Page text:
As ever, I will keep posting with my battle with QRM, which I think I am winning one week at a time.
Having had a webcam available to me for some time since I now use a mac which has an in-built camera, I thought I’d put it to good use.
There are a number of really good mast-webcams on the Internet/Youtube, so thought I’d give it a try myself. The webcam is a cheap-er Logitech one as I know that some of these cameras can get very expensive (4K/remote control,etc). Im not 100% this from Argos is an identical one, but its a smilar price/looking and all powered via USB.As I’m not sure of the longevity of the camera given its outside, something on the cheaper end of the webcam market is in order !
The mast is approximately 10 meters tall and has my 2m/70cm J-Pole on it. It is well rigged and secured with a heavy duty mast vertical and ground stakes which are very well driven into the ground. I do take it down when the weather is predicted to get quite bad, but i can still reach Poole and of course my DRM hot-spot for chatting on Talk Groups via the Internet.
The first challenge is that a regular webcam comes with around a 1 meter cable attached to it. I needed a good quality cable that would introduce as little loss as possible. Here the RS USB 2.0 Active Repeater Cable comes into play. I actually ordered 3 of these and to start with did attach all 3 to make sure the cables are not too tight or pulling, but 1 does the job nicely, and I’m left with two very high quality usb repeating cables for other projects.
For software I used free streaming software provided Open Broadcast System, namely OBS Studio which is available here It was very easy to setup and integrates easily with you-tube.
I entered in the required Token for streaming from YouTube and sure enough the webcam was on air !
I was really thankful for WY7W for checking the camera out and also sharing his amazing webcam video as well – i have to admit i was just ever so slightly envious of his amazing QTH 🙂
Well I’m hoping the camera holds out, be interesting to see how long it last
— additional 25/5
I’ve since had to remove the webcam due to QRM from the USB Cable. When i find time/have reduce all the other QRM in the shack i’ll re-introduce the camera, for now it sadly has to stay off.
The DX Commander comes with 100m of very good wire, which is enough for making the 4 element (40,30,20,17m) vertical and some for radials. Having already bought 50 meters of wire for 80m I was still down on the count for both radials and the ‘all band’ – having complete the ‘all-band’ construction it was now time to sort the radials !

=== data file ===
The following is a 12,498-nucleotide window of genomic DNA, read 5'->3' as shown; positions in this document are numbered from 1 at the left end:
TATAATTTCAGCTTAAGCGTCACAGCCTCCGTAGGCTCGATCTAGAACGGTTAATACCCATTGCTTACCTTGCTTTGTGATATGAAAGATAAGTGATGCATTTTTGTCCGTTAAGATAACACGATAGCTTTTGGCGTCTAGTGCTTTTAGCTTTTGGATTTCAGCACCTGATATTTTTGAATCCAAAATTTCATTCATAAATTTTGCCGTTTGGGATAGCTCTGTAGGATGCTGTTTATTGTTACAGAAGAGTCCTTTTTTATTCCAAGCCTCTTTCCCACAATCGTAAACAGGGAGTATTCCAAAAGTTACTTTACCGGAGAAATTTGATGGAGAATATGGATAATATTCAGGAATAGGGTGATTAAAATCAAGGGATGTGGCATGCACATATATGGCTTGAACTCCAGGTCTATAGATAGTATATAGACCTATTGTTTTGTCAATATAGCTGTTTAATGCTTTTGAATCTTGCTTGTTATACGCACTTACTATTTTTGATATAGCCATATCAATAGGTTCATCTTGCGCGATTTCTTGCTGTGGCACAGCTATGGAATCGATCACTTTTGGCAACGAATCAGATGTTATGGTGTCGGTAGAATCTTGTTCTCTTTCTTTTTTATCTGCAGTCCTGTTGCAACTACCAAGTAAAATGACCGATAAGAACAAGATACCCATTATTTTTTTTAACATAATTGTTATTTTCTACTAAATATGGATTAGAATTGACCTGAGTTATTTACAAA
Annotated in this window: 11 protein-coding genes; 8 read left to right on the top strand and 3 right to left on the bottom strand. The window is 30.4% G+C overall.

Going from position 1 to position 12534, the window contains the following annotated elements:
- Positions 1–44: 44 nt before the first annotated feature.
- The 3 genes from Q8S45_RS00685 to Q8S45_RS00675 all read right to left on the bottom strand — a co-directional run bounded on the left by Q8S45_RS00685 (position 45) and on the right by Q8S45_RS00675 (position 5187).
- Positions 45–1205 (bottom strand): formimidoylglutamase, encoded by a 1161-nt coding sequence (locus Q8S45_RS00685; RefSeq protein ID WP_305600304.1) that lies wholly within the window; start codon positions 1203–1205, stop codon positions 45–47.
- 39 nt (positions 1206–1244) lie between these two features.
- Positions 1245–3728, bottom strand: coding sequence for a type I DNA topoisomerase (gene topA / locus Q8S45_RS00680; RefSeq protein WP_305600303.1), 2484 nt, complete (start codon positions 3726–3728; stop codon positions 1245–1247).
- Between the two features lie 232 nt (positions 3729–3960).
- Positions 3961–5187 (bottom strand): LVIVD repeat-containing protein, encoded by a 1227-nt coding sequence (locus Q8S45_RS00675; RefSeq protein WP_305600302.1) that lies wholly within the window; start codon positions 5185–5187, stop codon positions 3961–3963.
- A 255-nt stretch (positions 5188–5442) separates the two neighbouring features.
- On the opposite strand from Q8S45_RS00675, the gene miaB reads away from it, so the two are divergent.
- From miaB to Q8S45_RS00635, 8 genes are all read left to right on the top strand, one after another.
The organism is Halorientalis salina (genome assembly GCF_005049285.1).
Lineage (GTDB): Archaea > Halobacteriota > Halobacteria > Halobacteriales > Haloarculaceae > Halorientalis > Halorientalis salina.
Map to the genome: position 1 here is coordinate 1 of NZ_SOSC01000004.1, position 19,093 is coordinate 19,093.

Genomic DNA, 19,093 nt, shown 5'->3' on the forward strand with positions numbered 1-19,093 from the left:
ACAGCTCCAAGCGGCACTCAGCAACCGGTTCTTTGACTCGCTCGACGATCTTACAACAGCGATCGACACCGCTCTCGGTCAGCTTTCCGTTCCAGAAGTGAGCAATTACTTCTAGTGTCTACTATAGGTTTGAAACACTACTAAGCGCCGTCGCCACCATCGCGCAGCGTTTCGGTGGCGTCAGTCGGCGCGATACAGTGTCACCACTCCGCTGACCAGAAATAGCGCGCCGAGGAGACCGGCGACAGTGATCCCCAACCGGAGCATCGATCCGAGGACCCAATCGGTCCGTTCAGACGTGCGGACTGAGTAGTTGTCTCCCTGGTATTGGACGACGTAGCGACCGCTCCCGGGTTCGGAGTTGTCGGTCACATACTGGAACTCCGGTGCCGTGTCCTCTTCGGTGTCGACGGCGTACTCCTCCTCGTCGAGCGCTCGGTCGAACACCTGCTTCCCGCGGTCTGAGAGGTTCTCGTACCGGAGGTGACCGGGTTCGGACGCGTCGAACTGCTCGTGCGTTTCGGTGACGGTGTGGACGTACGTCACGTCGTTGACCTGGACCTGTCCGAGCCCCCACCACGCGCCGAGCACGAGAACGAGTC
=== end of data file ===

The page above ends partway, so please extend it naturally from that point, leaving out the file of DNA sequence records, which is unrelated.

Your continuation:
With the orignial wire and radials I had around 28-30 radials, which whilst much better than only 1 and improvement on 15, is still slighty short for 80m and also more radials=higher Db out at other wave lengths.
So what is the science about radials ? The Calum has a good video to help, and the references are very good, so I’ll put that here first.
So basically adding radials helps (I did try to find a video of a person fallilng off a boat getting onto a pier, but was getting to distracted…) I took 50 meters of wire (the same type I had use on the verticals) and set about making into 3.5 meter lengths, which some great help from my son Paul which saved my back alot in terms of getting up and measuring and cutting !
With the cutting done, it was time to return indoors for strip, crimp and solder !
I then returned outdoors to install the addtional elements. I doubled up on one existing element, but had a pretty decent fan of 3.5m wire elements going on now.
I’d need to an exact recount (will do so later) but I think I now have enough radials to accomodate the 80m vertical.
With having added the radials it was time to test ! For this I use FT8 as it has a great map and includes a signal report when a QSO is complete.
I was now reaching Kuwait on 17M and even better was that I could see the call sign in my WSJTX screen – i had to give it a try ! And sure enough within a few minutes (this guy was was getting alot of QSO’s in) I had made contact !